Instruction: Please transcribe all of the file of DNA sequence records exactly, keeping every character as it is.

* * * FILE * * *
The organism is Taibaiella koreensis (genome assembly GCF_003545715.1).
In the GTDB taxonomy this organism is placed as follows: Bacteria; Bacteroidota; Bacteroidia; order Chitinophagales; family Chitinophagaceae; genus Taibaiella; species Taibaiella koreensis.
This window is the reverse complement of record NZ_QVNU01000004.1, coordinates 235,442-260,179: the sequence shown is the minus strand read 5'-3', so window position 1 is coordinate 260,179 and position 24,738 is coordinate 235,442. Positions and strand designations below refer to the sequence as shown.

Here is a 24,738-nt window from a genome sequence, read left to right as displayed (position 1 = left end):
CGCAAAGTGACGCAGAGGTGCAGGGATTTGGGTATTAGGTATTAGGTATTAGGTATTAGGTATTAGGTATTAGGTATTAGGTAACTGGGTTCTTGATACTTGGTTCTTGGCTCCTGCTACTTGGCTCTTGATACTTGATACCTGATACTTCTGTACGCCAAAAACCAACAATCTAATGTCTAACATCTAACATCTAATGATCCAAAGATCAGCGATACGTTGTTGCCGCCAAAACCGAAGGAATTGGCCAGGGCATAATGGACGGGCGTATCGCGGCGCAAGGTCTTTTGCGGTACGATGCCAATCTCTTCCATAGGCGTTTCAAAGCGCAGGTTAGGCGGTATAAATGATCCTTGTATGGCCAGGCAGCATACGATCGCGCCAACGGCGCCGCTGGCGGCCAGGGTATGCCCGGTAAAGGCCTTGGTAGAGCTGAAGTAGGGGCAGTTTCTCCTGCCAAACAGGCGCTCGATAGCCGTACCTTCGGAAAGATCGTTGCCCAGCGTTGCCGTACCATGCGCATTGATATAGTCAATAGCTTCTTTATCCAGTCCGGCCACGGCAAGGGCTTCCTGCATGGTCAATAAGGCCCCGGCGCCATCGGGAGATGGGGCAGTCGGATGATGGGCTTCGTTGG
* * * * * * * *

The organism is Taibaiella koreensis (genome assembly GCF_003545715.1).
In the GTDB taxonomy this organism is placed as follows: Bacteria; Bacteroidota; Bacteroidia; order Chitinophagales; family Chitinophagaceae; genus Taibaiella; species Taibaiella koreensis.
This window is the reverse complement of record NZ_QVNU01000004.1, coordinates 235,442-260,179: the sequence shown is the minus strand read 5'-3', so window position 1 is coordinate 260,179 and position 24,738 is coordinate 235,442. Positions and strand designations below refer to the sequence as shown.

Here is a 24,738-nt window from a genome sequence, read left to right as displayed (position 1 = left end):
CGCAAAGTGACGCAGAGGTGCAGGGATTTGGGTATTAGGTATTAGGTATTAGGTATTAGGTATTAGGTATTAGGTATTAGGTAACTGGGTTCTTGATACTTGGTTCTTGGCTCCTGCTACTTGGCTCTTGATACTTGATACCTGATACTTCTGTACGCCAAAAACCAACAATCTAATGTCTAACATCTAACATCTAATGATCCAAAGATCAGCGATACGTTGTTGCCGCCAAAACCGAAGGAATTGGCCAGGGCATAATGGACGGGCGTATCGCGGCGCAAGGTCTTTTGCGGTACGATGCCAATCTCTTCCATAGGCGTTTCAAAGCGCAGGTTAGGCGGTATAAATGATCCTTGTATGGCCAGGCAGCATACGATCGCGCCAACGGCGCCGCTGGCGGCCAGGGTATGCCCGGTAAAGGCCTTGGTAGAGCTGAAGTAGGGGCAGTTTCTCCTGCCAAACAGGCGCTCGATAGCCGTACCTTCGGAAAGATCGTTGCCCAGCGTTGCCGTACCATGCGCATTGATATAGTCAATAGCTTCTTTATCCAGTCCGGCCACGGCAAGGGCTTCCTGCATGGTCAATAAGGCCCCGGCGCCATCGGGAGATGGGGCAGTCGGATGATGGGCTTCGTTGG